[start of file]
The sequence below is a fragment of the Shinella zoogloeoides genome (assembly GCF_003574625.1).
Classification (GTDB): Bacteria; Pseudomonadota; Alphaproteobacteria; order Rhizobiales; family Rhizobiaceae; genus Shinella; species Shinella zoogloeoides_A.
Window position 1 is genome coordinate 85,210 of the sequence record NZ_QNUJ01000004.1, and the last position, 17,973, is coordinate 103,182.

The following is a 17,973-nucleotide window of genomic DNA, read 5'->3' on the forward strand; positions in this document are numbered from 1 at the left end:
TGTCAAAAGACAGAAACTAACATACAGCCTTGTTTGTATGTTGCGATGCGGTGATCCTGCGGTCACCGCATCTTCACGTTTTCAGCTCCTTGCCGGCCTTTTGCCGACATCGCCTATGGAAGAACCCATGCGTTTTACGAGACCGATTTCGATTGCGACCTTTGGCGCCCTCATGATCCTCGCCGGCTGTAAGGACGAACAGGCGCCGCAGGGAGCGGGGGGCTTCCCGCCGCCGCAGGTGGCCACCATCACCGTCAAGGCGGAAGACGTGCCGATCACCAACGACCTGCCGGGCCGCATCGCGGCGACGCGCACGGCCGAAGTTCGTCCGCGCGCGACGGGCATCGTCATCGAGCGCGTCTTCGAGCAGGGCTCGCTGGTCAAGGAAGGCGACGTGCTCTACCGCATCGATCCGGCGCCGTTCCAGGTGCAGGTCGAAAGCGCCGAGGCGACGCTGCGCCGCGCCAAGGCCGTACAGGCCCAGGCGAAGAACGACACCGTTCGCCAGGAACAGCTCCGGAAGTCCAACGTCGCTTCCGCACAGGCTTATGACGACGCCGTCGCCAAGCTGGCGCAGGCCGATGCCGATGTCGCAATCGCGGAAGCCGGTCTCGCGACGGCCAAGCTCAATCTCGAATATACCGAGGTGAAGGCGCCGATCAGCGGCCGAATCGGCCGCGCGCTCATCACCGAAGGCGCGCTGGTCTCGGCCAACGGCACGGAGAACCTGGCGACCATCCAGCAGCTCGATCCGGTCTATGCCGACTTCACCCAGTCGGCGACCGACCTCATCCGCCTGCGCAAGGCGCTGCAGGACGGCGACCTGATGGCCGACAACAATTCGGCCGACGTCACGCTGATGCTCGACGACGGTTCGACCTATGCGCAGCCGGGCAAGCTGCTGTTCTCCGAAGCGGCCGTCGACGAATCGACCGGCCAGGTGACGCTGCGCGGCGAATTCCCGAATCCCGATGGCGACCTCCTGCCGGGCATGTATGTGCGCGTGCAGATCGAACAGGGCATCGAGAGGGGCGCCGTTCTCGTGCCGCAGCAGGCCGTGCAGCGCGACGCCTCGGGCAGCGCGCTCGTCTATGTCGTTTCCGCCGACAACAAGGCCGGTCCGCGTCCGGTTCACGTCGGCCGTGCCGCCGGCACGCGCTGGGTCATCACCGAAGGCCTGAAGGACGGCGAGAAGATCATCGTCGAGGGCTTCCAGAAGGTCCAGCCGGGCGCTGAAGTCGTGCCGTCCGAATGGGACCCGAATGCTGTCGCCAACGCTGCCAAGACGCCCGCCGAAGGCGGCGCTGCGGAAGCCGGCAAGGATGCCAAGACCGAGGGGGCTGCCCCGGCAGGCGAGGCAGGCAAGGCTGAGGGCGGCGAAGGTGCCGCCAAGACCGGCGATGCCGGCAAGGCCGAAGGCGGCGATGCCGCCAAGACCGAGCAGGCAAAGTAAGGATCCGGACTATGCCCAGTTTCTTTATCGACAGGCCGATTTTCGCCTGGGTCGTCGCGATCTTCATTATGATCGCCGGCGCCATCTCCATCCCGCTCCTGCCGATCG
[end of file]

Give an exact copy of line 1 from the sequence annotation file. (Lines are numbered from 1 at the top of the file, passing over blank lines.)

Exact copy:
The sequence below is a fragment of the Shinella zoogloeoides genome (assembly GCF_003574625.1).